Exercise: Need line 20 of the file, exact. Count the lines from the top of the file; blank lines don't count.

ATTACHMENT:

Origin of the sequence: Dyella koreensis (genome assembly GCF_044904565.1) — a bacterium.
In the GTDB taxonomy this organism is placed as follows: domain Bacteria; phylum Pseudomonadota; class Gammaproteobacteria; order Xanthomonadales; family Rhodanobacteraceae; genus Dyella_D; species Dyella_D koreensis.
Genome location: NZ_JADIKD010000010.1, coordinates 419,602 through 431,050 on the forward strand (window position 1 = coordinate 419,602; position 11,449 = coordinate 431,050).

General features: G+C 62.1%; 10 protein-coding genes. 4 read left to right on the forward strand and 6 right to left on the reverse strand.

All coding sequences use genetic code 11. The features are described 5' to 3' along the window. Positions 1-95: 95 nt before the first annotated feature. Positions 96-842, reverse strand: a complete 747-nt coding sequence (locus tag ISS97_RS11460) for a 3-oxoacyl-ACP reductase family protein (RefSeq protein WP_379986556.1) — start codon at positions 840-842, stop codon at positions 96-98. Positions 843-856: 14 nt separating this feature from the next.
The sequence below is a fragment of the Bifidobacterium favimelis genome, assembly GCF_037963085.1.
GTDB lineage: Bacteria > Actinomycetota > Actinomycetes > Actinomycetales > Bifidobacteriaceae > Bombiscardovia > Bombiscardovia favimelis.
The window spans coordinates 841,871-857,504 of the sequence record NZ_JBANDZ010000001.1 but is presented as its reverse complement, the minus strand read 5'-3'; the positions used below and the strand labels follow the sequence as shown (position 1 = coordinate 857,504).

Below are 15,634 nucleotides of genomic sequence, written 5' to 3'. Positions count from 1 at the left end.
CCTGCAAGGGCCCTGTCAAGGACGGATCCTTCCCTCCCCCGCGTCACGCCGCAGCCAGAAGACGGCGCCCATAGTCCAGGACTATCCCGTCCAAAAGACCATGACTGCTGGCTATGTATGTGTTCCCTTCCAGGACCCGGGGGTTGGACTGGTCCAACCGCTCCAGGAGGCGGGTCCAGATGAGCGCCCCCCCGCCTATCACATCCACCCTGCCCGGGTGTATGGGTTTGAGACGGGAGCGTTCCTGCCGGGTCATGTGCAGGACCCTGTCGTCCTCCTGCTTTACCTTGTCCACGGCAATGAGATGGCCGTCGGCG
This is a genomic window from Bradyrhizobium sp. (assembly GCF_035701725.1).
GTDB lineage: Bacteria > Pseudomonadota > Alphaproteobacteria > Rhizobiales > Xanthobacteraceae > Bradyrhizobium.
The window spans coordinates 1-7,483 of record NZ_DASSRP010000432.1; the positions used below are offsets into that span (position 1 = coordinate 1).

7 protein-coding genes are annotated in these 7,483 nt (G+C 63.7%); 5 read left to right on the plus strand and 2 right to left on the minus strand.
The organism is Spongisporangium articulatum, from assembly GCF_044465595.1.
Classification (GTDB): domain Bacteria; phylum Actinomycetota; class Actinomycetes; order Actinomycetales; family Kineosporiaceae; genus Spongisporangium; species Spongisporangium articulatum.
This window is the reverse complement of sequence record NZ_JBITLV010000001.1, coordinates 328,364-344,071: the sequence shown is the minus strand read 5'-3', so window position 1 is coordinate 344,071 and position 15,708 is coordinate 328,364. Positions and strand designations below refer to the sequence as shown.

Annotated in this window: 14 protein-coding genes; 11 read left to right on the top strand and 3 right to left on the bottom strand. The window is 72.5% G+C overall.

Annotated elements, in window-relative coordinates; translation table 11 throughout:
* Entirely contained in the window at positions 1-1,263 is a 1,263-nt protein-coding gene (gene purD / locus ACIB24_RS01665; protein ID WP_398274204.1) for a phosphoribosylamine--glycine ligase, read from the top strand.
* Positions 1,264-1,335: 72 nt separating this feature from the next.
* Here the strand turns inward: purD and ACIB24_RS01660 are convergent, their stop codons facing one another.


* Entirely contained in the window at positions 1-1,263 is a 1,263-nt protein-coding gene (gene purD / locus ACIB24_RS01665; protein ID WP_398274204.1) for a phosphoribosylamine--glycine ligase, read from the top strand.